Libby works to improve robotics through incorporating the understanding of animal’s complex interactions between behavior and morphology. He emphasizes multi-functionality exhibited in animals and emphasized the need for multi-functionality in robotics in order to reduce the need for isolated movements and highly calculated encounters.
“Decoding motor control to improve movement in cerebral palsy”
Steel examines whether altered motor control limits potential improvements in movement patterns of individuals with cerebral palsy and the implications for their clinical care. Using a simulation model which displays optimal gait for varied synergy levels – varying the ability to co-activate certain muscle groups and display fine motor control – which at the lowest levels optimized to movement patterns similar to those in individuals with cerebral palsy. The lowered synergy levels lowers the ceiling on recovery as even after surgery and rehabilitation, synergy spaces is hard to modify, although in the future, therapy may focus specifically on expanding synergy space.
Keynote Lecture: “Insights into cerebellar control of movement”
Person investigates how cerebellar damage leads to dysmetric movement through experiments defining the relationship between cerebellar activity and limb reaching movement in freely behaving mice. The experimentation supports the idea that the signaling by Purkinje neurons are used for the feedforward control of the reaching limb.
“Signatures and mechanisms of low-dimensional neural predictive manifolds.”
Recanatesi looks at ability of recent neural networks to solve sequential processing tasks using predictive modeling and uses a recurrent artificial neural network model to investigate if the ability of the hippocampus to guide sequential planning. The recurrent neural network was trained with predictive learning on a simulated spatial navigation task and resulted in a series of nonlinearly modified inputs which captured the structure of the environment, highlighting the predictive aspect of neural representations.
“From the wet lab to the web lab”
Keshavan addresses the difficulties that have arisen from advances in technology allowing massive amounts of data to be collected, and proposes how using web technology can help neuroscientists manage the big data challenge. Through the use of web-based visualization, collaborative meta-analysis, and citizen science platforms, scientists can address challenges of high data dimensionality, integrating a seemingly endless stream of new results into literature, and scaling decisions made by neuroimaging experts to large data sets.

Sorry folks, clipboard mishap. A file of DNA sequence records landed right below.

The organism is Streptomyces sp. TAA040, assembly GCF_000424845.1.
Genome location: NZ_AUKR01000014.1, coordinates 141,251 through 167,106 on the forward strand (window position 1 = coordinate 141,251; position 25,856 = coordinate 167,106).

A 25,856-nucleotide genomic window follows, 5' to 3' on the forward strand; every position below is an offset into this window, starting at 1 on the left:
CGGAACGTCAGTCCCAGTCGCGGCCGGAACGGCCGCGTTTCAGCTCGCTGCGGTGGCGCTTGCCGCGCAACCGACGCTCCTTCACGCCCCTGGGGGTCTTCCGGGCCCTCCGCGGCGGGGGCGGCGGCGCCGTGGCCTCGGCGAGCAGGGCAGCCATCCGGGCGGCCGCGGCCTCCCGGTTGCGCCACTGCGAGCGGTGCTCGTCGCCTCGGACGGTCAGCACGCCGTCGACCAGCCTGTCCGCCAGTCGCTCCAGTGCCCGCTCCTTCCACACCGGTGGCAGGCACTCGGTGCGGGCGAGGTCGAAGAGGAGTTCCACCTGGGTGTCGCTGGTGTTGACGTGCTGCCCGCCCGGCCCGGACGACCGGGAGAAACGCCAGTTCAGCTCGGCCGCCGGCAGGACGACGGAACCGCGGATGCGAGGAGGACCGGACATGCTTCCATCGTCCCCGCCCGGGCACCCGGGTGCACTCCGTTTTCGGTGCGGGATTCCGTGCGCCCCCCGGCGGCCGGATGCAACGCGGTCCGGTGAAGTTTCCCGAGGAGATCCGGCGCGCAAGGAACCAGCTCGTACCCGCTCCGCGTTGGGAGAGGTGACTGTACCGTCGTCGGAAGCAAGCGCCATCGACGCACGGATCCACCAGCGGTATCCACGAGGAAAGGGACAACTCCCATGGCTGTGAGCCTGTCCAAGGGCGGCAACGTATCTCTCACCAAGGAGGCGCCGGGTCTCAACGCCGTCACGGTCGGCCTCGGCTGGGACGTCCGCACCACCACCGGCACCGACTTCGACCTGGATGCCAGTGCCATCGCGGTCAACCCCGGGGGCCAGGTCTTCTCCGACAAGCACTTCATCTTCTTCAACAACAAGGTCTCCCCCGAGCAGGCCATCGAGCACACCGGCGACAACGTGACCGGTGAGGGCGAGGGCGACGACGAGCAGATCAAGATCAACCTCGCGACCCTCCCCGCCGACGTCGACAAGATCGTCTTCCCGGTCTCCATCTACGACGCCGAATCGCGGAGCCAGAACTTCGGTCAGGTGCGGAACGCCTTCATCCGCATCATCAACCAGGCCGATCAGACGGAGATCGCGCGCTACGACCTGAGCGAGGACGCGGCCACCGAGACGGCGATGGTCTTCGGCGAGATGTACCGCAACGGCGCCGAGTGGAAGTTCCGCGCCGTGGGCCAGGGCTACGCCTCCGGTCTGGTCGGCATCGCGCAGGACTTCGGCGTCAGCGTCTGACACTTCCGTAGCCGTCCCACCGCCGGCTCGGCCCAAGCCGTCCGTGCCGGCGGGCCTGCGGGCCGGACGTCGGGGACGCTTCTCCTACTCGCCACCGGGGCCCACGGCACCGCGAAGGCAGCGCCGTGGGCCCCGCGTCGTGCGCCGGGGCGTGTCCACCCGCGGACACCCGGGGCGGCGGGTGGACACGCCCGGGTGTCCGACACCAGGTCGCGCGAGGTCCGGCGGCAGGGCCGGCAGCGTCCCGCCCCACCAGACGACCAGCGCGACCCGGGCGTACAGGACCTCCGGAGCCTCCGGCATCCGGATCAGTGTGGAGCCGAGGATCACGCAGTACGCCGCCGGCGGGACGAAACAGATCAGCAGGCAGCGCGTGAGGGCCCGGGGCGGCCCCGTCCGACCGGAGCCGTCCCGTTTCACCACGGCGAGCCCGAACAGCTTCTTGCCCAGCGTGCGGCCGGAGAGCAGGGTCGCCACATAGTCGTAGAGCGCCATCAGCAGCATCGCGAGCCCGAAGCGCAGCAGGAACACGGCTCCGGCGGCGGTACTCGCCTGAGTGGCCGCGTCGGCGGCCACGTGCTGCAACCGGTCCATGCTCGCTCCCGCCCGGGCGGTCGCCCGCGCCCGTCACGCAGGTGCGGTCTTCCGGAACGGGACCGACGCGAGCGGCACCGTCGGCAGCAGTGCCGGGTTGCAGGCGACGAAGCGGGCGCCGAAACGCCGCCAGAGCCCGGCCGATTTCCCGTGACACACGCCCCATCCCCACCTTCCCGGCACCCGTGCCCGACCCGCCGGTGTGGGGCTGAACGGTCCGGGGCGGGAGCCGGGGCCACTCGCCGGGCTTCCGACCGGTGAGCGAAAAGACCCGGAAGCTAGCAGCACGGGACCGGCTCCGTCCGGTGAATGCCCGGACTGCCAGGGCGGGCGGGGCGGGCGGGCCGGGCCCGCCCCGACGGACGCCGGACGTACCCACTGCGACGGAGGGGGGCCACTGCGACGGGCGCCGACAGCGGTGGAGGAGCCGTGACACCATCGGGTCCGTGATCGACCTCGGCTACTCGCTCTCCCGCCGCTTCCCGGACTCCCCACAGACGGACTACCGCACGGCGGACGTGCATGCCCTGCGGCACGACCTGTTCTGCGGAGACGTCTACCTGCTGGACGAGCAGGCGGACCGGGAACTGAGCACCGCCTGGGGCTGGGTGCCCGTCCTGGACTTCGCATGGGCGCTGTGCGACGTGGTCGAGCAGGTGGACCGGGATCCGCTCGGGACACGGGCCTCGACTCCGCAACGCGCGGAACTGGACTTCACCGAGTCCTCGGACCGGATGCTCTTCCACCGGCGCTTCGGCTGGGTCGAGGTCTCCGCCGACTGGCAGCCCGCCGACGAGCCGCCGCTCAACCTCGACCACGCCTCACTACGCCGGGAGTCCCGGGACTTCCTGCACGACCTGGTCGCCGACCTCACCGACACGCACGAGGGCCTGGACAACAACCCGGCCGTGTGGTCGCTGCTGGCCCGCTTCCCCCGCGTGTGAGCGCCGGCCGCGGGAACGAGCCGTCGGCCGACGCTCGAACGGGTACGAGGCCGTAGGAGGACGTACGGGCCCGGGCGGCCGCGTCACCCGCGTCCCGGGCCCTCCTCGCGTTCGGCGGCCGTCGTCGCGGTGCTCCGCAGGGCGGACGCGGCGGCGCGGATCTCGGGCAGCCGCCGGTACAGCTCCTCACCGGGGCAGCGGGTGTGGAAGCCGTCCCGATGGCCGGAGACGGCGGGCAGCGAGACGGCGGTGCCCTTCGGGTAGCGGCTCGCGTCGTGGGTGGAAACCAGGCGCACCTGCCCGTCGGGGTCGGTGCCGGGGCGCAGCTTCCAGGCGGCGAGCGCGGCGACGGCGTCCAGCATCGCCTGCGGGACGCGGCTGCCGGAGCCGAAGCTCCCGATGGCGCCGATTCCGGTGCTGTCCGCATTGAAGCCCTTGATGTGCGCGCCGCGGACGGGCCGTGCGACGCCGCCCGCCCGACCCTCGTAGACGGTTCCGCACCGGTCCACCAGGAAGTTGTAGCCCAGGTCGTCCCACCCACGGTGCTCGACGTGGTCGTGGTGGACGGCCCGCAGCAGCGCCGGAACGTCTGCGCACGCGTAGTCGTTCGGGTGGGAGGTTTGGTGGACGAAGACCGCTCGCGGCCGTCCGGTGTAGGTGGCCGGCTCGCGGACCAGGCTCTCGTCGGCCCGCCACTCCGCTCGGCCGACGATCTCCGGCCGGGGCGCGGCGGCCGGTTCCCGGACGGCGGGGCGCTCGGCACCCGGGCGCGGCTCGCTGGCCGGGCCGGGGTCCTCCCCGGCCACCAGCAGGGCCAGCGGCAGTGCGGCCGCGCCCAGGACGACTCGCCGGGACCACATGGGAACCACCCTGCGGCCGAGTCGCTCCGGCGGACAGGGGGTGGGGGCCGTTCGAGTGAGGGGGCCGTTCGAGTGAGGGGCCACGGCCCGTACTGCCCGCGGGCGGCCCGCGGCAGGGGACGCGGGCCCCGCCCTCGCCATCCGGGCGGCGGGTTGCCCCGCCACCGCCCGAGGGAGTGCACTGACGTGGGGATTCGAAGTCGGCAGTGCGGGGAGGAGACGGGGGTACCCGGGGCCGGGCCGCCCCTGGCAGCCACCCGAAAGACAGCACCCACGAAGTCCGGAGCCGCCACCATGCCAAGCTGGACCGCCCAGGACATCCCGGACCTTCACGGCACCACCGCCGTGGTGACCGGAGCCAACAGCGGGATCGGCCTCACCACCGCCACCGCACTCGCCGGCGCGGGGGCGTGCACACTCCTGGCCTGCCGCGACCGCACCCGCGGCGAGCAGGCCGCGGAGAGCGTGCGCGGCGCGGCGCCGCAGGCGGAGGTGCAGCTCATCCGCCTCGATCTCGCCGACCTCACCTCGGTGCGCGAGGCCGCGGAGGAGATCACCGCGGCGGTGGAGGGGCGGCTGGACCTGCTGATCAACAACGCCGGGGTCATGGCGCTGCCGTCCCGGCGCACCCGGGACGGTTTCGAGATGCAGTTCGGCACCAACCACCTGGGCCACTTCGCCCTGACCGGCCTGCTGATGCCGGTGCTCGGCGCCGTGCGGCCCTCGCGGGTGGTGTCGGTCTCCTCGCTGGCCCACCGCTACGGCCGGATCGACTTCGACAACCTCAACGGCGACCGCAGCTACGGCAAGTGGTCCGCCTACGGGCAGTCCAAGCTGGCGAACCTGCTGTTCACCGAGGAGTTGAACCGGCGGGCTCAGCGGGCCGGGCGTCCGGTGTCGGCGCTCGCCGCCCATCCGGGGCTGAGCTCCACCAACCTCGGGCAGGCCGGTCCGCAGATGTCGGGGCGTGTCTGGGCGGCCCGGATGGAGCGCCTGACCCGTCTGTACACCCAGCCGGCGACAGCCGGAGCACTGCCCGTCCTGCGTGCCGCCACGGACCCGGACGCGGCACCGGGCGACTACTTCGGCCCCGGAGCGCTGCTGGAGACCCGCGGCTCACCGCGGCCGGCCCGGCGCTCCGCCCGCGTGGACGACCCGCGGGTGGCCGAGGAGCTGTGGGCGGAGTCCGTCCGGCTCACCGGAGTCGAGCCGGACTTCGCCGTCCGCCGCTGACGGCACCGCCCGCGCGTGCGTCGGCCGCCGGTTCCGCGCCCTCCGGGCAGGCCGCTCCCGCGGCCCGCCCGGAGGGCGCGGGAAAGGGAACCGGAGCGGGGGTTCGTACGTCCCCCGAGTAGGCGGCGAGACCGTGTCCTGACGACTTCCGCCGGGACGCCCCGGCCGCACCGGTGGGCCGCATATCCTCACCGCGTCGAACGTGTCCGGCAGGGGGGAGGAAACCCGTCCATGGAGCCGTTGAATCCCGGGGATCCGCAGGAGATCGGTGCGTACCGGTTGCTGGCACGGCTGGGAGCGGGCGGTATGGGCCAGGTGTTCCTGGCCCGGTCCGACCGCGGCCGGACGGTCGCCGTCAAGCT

“Distributed correlates of visually-guided behavior across the mouse brain”
Steinmetz presents recent work studying the neural mechanism of visually-guided behavior in mice by using Neuropixels probes to record the activity of 30,000 neurons over 42 brain regions while mice performed a vision-based behavior task. The work provides a new view on the neural population, showing how neurons in different regions respond differently when making decisions as opposed to when responding to purely visual signals, as well as highlighting how all brain regions are active and working together to respond to a stimulus.
Keynote Lecture: “Whiskers as tactile and flow sensors: linking neuroscience, mechanics, and robotics”
Hartmann studies the use of animal vibrissae (whiskers) in order to sense fluid flow in their environment, and works on applying biological insight to the design of artificial whiskers for tactile and flow sensing. These insights have led to mechanical analysis that also is applied to guide neurophysical experiments in hopes of better understanding both the neuroscience and mechanics of whisker-based sensing.